Amazon’s acquisition of Whole Foods doesn’t pose a threat of monopoly. The online retail giant is nowhere near controlling the nation’s supply of groceries so that it could set prices for the whole industry. But the deal has still drawn the ire of a new antitrust movement, which argues we ought to expand our thinking about the dangers of industry concentration to include the effects on workers, small businesses, and the political system.
Proponents of this perspective point out that our narrow version of antitrust laws is a pretty new thing. In the Progressive Era, opposition to monopoly and hostility to big business were almost synonymous. That sentiment remained strong for much of the early twentieth century, when, as Carl G. Ryant explains, opposition to chain stores was a fight not for kale-smoothie-swilling hipsters but for Southern populists.
Country store owners opposed big-name retailers from the beginning, pressuring manufacturers not to sell through chains or mail-order companies, demanding that newspapers refuse their ads, and trying out more creative approaches.
“Southern opponents, in an attempt to dissuade customers, claimed that Aaron Montgomery Ward, Richard W. Sears, and Alvah C. Roebuck were black,” Ryant writes.
Chain stores grew fast during the economic boom of the 1920s. When the Depression came, they became a serious political issue. In 1930, debate teams across the country argued about whether the chains were “detrimental to the best interests of the American public.”
Opposition was strongest in the South. In the region, Ryant, writes rural distrust of big-business joined with fears that unions, manufacturers, and farmers had about the bargaining power of huge retail interests. In cities and towns in the South, merchants and unions united to decry the chains for paying low wages, threatening local entrepreneurs, and moving money out of the region.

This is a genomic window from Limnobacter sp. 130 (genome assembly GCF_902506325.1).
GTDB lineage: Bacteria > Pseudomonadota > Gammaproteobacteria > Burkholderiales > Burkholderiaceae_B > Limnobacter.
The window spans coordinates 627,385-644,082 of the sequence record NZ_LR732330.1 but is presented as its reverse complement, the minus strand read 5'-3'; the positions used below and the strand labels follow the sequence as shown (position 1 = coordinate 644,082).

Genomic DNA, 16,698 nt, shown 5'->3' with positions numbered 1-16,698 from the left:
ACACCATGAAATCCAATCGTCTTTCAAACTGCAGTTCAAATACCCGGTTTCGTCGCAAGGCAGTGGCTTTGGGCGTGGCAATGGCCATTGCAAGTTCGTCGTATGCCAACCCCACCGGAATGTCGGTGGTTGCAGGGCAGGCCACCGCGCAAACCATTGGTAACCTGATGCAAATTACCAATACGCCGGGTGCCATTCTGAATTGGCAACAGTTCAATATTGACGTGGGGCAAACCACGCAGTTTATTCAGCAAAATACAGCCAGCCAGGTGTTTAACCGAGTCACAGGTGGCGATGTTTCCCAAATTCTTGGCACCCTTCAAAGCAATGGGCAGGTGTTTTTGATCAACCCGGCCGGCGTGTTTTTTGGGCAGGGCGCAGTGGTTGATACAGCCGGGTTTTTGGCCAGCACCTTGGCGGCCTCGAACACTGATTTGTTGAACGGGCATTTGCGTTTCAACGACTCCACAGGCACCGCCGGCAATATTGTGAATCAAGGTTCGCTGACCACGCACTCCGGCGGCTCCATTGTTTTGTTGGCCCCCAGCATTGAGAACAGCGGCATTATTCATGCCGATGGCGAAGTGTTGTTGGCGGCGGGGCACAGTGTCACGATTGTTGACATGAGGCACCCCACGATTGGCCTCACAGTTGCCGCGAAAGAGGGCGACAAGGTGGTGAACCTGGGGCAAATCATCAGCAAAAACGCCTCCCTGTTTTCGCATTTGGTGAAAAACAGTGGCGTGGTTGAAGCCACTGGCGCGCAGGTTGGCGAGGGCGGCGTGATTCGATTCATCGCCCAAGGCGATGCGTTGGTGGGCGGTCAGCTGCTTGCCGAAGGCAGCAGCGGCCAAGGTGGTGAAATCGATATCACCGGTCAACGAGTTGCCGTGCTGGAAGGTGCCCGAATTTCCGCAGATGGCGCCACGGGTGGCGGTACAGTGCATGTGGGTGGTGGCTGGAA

Some states began levying special taxes on chain stores, and, in 1938 Texas Congressman Wright Patman introduced a proposal for a similar tax at the national level. The point, he made clear, was to decimate the biggest retail brands.
“The taxes will be so high on the national corporate chains, which own several thousand retail stores, that they will be unable to continue in business,” he told the House of Representatives. “Frankly, the object of this bill is to cause a law to be enacted that will restrict retail distribution to a small area and to a comparatively small number of units.”
The bill failed, and the anti-chain-store movement began to dissolve fairly quickly. Among the opponents of Patman’s plan were the National Grange, which saw the chain stores as good customers for farmers, and some early consumer groups, which appreciated low prices.
Perhaps most importantly, organized labor dropped its support for anti-chain laws in exchange for A&P’s agreement to let its workers unionize.
Today, companies like Amazon have fulfilled some of the worst fears of 1930s populists, paying low wages to their nonunion workforces and undermining local retail. The question is whether a new antitrust movement mobilize a modern populist response.